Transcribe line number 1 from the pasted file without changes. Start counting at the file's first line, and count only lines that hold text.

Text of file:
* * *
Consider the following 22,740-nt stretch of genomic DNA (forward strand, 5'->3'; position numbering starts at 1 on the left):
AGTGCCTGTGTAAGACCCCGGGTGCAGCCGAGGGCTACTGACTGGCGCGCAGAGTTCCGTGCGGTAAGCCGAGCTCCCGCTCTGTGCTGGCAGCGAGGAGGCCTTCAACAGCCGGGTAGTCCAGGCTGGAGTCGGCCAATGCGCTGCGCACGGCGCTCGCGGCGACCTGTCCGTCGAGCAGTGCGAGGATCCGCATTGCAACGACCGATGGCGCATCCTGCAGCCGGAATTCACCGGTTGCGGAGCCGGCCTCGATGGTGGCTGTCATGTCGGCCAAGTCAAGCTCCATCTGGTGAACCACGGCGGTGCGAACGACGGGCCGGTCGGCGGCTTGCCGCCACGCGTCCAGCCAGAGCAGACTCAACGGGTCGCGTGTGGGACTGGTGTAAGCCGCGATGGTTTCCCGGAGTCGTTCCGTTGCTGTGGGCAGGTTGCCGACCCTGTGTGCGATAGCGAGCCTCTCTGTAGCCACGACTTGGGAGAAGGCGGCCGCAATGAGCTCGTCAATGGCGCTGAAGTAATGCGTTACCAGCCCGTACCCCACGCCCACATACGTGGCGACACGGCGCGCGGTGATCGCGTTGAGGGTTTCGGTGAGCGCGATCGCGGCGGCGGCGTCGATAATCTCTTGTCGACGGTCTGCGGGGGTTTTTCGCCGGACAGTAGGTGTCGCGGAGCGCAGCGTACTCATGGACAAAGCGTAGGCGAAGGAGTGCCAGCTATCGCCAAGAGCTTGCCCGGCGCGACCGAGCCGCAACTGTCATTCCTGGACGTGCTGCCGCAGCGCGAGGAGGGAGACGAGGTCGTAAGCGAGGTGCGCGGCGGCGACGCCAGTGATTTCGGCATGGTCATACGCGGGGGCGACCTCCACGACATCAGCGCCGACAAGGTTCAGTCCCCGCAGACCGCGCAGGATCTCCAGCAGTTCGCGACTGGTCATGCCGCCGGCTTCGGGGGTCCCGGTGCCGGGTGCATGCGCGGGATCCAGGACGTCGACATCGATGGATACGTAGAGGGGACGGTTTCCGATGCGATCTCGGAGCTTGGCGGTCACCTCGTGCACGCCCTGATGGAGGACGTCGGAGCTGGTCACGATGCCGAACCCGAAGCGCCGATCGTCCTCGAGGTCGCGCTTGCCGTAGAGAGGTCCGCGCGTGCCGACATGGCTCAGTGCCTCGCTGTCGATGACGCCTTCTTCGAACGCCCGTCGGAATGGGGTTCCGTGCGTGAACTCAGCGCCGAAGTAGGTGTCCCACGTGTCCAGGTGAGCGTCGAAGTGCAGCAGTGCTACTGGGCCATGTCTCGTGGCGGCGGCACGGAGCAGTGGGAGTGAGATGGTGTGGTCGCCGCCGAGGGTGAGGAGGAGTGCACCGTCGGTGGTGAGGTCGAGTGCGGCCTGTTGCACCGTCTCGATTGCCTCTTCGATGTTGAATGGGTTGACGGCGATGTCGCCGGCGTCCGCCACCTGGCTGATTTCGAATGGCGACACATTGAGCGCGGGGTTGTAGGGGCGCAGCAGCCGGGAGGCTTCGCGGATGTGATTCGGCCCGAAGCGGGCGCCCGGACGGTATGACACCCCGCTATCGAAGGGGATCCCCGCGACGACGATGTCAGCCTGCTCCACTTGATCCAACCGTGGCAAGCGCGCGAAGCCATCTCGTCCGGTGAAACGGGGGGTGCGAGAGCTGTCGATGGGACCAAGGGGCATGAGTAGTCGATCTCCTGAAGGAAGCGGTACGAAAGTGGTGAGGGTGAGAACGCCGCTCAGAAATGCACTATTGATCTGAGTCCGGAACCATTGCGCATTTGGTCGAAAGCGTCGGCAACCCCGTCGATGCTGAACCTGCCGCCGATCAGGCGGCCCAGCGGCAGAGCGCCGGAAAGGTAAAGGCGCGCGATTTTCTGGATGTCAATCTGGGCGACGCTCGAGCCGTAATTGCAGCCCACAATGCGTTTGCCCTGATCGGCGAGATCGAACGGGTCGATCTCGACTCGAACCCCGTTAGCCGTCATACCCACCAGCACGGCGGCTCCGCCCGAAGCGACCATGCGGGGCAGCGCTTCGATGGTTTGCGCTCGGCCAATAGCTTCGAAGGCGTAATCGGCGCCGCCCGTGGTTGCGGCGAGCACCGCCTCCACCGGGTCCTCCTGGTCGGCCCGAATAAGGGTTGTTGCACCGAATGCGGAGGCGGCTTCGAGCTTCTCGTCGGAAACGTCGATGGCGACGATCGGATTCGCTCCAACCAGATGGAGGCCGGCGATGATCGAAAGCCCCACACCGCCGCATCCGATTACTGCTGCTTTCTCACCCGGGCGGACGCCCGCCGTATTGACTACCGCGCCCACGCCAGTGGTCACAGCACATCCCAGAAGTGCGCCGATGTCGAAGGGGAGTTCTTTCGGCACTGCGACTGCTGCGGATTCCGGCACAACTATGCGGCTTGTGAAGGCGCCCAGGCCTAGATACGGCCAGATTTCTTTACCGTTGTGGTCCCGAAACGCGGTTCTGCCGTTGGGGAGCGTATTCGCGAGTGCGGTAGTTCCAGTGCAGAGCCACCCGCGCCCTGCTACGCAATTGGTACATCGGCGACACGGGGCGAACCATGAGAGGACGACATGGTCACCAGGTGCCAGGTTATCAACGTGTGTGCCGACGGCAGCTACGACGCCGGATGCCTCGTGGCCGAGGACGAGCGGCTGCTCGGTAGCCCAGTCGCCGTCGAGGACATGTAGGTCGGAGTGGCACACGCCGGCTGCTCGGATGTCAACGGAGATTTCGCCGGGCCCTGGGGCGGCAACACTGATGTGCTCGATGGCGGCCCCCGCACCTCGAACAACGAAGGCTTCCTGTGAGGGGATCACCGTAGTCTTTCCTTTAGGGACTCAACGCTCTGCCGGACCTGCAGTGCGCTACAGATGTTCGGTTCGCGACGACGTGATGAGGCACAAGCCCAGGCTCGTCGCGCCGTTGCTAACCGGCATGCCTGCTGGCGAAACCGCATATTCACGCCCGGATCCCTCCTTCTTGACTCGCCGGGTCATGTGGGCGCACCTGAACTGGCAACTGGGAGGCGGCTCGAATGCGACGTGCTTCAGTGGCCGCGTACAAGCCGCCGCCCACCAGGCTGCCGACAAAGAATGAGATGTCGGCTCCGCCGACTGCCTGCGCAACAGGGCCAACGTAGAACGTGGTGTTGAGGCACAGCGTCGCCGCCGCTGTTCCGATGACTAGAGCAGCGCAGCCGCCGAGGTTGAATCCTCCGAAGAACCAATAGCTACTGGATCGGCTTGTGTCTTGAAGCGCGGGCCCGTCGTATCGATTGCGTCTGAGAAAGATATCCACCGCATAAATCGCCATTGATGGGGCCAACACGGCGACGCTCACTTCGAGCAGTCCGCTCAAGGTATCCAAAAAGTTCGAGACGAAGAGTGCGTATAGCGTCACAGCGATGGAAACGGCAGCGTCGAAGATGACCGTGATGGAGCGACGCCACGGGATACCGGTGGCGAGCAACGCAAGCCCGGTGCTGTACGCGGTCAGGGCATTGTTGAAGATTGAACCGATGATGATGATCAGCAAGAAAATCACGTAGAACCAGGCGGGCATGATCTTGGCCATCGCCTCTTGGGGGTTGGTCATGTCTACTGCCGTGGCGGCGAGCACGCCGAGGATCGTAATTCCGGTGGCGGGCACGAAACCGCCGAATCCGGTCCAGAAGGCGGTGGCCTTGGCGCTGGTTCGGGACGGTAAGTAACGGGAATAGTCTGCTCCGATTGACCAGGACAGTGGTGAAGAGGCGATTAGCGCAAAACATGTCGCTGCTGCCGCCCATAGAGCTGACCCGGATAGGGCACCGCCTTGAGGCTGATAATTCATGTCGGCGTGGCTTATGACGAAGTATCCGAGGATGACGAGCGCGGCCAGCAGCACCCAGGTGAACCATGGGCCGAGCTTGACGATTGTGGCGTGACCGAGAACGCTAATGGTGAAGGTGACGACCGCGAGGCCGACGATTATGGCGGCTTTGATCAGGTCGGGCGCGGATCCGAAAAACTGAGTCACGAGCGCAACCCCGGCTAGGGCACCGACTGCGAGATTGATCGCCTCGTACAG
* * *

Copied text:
Consider the following 22,740-nt stretch of genomic DNA (forward strand, 5'->3'; position numbering starts at 1 on the left):